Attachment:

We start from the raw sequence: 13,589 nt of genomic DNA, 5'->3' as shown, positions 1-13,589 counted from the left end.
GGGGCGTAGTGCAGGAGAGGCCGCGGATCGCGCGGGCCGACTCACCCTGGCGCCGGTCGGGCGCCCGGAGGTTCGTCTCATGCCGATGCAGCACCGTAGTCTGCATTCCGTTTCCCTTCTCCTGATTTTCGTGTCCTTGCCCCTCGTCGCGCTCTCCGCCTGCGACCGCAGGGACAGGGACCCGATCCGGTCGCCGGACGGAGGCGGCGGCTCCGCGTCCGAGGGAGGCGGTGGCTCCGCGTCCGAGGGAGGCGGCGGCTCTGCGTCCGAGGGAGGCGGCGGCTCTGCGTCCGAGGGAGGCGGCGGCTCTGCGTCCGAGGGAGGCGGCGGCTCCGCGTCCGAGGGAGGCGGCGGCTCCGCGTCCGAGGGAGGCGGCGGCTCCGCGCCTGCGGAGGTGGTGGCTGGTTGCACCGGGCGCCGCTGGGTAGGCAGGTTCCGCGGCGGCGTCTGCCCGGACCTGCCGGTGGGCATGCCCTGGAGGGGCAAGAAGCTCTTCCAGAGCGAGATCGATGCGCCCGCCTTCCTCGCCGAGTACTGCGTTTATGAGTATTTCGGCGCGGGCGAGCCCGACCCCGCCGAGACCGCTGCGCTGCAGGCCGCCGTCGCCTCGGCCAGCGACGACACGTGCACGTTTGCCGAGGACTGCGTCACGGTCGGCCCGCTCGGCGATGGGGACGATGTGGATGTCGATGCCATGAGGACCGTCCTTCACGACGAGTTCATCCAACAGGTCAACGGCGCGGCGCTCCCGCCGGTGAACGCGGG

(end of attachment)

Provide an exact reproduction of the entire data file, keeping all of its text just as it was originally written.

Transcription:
We start from the raw sequence: 13,589 nt of genomic DNA, 5'->3' as shown, positions 1-13,589 counted from the left end.
GGGGCGTAGTGCAGGAGAGGCCGCGGATCGCGCGGGCCGACTCACCCTGGCGCCGGTCGGGCGCCCGGAGGTTCGTCTCATGCCGATGCAGCACCGTAGTCTGCATTCCGTTTCCCTTCTCCTGATTTTCGTGTCCTTGCCCCTCGTCGCGCTCTCCGCCTGCGACCGCAGGGACAGGGACCCGATCCGGTCGCCGGACGGAGGCGGCGGCTCCGCGTCCGAGGGAGGCGGTGGCTCCGCGTCCGAGGGAGGCGGCGGCTCTGCGTCCGAGGGAGGCGGCGGCTCTGCGTCCGAGGGAGGCGGCGGCTCTGCGTCCGAGGGAGGCGGCGGCTCCGCGTCCGAGGGAGGCGGCGGCTCCGCGTCCGAGGGAGGCGGCGGCTCCGCGCCTGCGGAGGTGGTGGCTGGTTGCACCGGGCGCCGCTGGGTAGGCAGGTTCCGCGGCGGCGTCTGCCCGGACCTGCCGGTGGGCATGCCCTGGAGGGGCAAGAAGCTCTTCCAGAGCGAGATCGATGCGCCCGCCTTCCTCGCCGAGTACTGCGTTTATGAGTATTTCGGCGCGGGCGAGCCCGACCCCGCCGAGACCGCTGCGCTGCAGGCCGCCGTCGCCTCGGCCAGCGACGACACGTGCACGTTTGCCGAGGACTGCGTCACGGTCGGCCCGCTCGGCGATGGGGACGATGTGGATGTCGATGCCATGAGGACCGTCCTTCACGACGAGTTCATCCAACAGGTCAACGGCGCGGCGCTCCCGCCGGTGAACGCGGG